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KGI MSPA Professor Stacey McIlroy Celebrates Long-Standing Relationship with Claremont

Professor Stacey McIlroy joined Keck Graduate Institute (KGI) in August 2021 as Principal Faculty in the Master of Science in Physician Assistant Studies (MSPA) program. However, her relationship with The Claremont Colleges extends to her undergraduate years. She received her bachelor’s in Political Science and Economics from Claremont McKenna College (CMC) in 1990, where she played basketball for all four years and softball her senior year.

As a basketball player, her accolades are numerous, including leading the team in scoring for three years and being named Player of the Year and a West Region All American. In 2010, she was inducted into the Hall of Fame.

“It was a great time, and I wouldn’t trade having gone to The Claremont Colleges for anything,” McIlroy said. “At the same time, I always tell people that attending CMC was a life-changing event for me not because of the athletics but because the athletics opened the door academically for me. Additionally, the lifelong relationships that I forged at the Colleges are still the most imminent and important in my life now.”

Though she had been a good student in high school, she had always focused more on athletics than academics. However, when choosing colleges, her parents advised her to consider the academic opportunity the school would provide and not simply the strength of the school’s athletic program.

“I would have been able to play at some other Division 1 schools, but my parents wisely told me, ‘Your athletic career isn’t going to be what carries you for the rest of your life,'” McIlroy said.

Her parents encouraged her to go to a school like CMC, where she would be held accountable academically.

“I quickly realized that my academic performance mattered,” McIlroy said. “I wasn’t just showing up and turning in a test. I had to have some intellectual integrity, and what I thought about the matter.”

After graduating from CMC, McIlroy worked in healthcare consulting to pursue a career in healthcare administration or public health. However, as she began working in the healthcare environment, she realized she was more drawn to the clinical side.

This realization led her to obtain a Master’s of Medical Science in Physician Assistant Studies at Midwestern University in Arizona.

“I knew this was a big leap because I would have to go back and take all my prerequisites,” McIlroy said.

At CMC, she had only taken classes in the social sciences—not the hard sciences. However, because her parents were still Arizona residents, she was able to move back to Arizona and work as a paramedic firefighter while completing her prerequisites at the University of Arizona.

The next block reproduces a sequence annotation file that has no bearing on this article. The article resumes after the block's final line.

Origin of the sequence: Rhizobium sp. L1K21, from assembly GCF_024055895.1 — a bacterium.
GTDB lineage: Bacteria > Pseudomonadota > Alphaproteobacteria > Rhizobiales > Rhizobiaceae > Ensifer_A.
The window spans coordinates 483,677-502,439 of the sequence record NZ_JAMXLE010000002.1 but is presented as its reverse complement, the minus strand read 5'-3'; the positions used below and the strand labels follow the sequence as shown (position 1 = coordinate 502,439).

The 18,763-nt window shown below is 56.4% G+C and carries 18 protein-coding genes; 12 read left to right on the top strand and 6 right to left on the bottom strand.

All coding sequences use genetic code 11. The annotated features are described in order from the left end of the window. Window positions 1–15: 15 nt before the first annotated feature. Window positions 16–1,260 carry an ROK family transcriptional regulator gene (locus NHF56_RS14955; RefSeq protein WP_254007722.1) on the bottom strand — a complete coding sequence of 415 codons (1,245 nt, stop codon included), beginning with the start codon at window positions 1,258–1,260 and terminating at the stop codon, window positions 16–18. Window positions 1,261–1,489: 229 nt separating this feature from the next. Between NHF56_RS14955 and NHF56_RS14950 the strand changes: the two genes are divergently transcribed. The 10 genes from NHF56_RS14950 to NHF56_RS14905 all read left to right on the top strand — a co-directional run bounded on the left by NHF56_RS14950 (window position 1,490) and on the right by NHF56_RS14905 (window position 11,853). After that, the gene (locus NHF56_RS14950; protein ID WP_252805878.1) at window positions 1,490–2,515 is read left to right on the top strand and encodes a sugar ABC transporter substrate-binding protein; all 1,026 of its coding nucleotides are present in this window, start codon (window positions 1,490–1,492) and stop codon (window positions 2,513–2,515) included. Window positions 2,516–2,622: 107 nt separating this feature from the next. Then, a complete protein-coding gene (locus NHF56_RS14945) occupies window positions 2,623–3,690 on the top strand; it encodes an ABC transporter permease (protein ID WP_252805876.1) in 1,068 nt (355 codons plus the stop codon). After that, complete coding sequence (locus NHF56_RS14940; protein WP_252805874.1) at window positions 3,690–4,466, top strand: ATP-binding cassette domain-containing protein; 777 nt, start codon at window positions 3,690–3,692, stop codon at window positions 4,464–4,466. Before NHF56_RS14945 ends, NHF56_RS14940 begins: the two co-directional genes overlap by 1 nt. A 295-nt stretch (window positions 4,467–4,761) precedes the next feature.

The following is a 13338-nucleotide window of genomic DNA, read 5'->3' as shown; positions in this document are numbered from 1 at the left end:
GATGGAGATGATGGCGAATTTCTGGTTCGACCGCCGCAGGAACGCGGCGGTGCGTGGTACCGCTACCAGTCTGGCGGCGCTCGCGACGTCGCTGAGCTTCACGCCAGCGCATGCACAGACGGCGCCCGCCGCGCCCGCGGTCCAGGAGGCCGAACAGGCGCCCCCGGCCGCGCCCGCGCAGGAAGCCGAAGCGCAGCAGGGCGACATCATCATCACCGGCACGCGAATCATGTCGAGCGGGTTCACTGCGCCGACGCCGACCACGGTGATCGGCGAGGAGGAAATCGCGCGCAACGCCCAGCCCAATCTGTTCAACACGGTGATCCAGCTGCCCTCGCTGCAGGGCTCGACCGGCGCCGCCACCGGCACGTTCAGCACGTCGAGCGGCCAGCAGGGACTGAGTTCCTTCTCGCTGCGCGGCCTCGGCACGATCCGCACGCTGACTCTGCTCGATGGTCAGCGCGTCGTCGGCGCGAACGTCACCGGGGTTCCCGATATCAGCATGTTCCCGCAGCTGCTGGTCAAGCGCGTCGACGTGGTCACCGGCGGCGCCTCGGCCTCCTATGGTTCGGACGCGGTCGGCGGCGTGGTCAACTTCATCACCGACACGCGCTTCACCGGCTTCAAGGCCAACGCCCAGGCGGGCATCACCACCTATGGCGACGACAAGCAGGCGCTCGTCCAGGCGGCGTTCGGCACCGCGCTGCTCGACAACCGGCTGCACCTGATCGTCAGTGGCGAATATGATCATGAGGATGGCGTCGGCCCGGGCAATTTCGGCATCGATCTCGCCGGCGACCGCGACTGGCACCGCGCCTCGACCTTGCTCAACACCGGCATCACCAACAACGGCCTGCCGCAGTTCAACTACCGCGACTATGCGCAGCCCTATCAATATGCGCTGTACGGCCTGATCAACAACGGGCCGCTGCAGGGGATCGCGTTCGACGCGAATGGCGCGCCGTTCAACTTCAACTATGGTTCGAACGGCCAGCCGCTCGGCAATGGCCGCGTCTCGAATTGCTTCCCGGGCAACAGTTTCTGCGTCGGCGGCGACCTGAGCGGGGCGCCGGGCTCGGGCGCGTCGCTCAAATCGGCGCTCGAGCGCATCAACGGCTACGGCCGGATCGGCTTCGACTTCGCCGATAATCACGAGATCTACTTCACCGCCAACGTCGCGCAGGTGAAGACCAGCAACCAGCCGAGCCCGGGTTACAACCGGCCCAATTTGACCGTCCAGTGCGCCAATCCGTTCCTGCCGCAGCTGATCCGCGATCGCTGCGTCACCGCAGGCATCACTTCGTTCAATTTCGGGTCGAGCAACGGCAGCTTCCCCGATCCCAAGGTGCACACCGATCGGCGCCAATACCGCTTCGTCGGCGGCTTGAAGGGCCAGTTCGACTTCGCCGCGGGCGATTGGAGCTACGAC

“It was great because I could work a 16-hour or 24-hour shift, go to class for three days, and then work another shift,” McIlroy said. “So I was getting great clinical experience and on-the-job training as a paramedic at the same time.”

Since completing her master’s, she has had a flourishing career as a physician assistant (PA), working in urgent care, trauma services, and orthopedics. She worked in orthopedic surgery at Mayo Clinic for 12 years and has extensive experience in Level 1 Trauma Care. She often acts as the sole provider for full-service urgent care or as First Assist in all trauma services cases.

She has been employed at Kerlan-Jobe Orthopedic Institute at Cedars Sinai for the past three years, where she still works clinically one day per week. Additionally, McIlroy has 10 years of experience as an instructor in academic medical settings, including teaching orthopedic surgery as a preceptor at the Mayo College of Medicine.

Now, she is excited to share her expertise with KGI’s first cohort for the MSPA program beginning in the fall of 2022.

“I am new to academics, and at KGI, I’ve been so impressed with how we look at the big picture when evaluating students,” McIlroy said. “It’s not just about your GPA or test scores but about your authenticity and what you bring to the table.”

She believes that this element is vital for the future of healthcare leadership.

“In our PA program, we recognize that healthcare needs a change, and we’re poised to produce the types of leaders who will make a difference in policy and how we deliver healthcare,” McIlroy said. “To come home to The Claremont Colleges and be part of the instructional faculty is pretty amazing to me, and I feel very grateful.”

While McIlroy embraces her reunion with Claremont, her daughter—a graduating high-school senior—will be celebrating a new beginning. She will be starting classes at CMC in the fall, thus carrying on the family tradition. She will also be part of the CMS volleyball team.

“I’ve raised her almost primarily on my own, and she’s grown up with all my involvement in Claremont,” McIlroy said. “I think she’s seen the difference it’s made, and she’s super excited to be a part of all that.”